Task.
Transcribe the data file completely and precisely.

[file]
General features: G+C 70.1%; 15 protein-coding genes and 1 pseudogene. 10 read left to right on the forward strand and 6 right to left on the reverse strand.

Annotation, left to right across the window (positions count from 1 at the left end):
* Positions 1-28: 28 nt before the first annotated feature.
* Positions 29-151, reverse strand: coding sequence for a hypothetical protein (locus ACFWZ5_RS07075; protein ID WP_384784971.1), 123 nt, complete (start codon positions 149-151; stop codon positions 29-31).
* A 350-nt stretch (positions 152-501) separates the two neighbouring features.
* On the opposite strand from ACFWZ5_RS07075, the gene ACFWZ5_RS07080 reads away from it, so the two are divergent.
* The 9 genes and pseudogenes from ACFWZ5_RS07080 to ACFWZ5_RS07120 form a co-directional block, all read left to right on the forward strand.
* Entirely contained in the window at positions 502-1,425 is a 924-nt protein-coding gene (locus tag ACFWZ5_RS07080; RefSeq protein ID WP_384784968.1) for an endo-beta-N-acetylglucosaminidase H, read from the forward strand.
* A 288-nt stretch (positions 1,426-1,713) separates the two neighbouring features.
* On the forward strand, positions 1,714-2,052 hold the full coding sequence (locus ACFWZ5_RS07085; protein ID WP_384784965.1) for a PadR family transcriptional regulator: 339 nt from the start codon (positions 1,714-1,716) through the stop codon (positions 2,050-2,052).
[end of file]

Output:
General features: G+C 70.1%; 15 protein-coding genes and 1 pseudogene. 10 read left to right on the forward strand and 6 right to left on the reverse strand.

Annotation, left to right across the window (positions count from 1 at the left end):
* Positions 1-28: 28 nt before the first annotated feature.
* Positions 29-151, reverse strand: coding sequence for a hypothetical protein (locus ACFWZ5_RS07075; protein ID WP_384784971.1), 123 nt, complete (start codon positions 149-151; stop codon positions 29-31).
* A 350-nt stretch (positions 152-501) separates the two neighbouring features.
* On the opposite strand from ACFWZ5_RS07075, the gene ACFWZ5_RS07080 reads away from it, so the two are divergent.
* The 9 genes and pseudogenes from ACFWZ5_RS07080 to ACFWZ5_RS07120 form a co-directional block, all read left to right on the forward strand.
* Entirely contained in the window at positions 502-1,425 is a 924-nt protein-coding gene (locus tag ACFWZ5_RS07080; RefSeq protein ID WP_384784968.1) for an endo-beta-N-acetylglucosaminidase H, read from the forward strand.
* A 288-nt stretch (positions 1,426-1,713) separates the two neighbouring features.
* On the forward strand, positions 1,714-2,052 hold the full coding sequence (locus ACFWZ5_RS07085; protein ID WP_384784965.1) for a PadR family transcriptional regulator: 339 nt from the start codon (positions 1,714-1,716) through the stop codon (positions 2,050-2,052).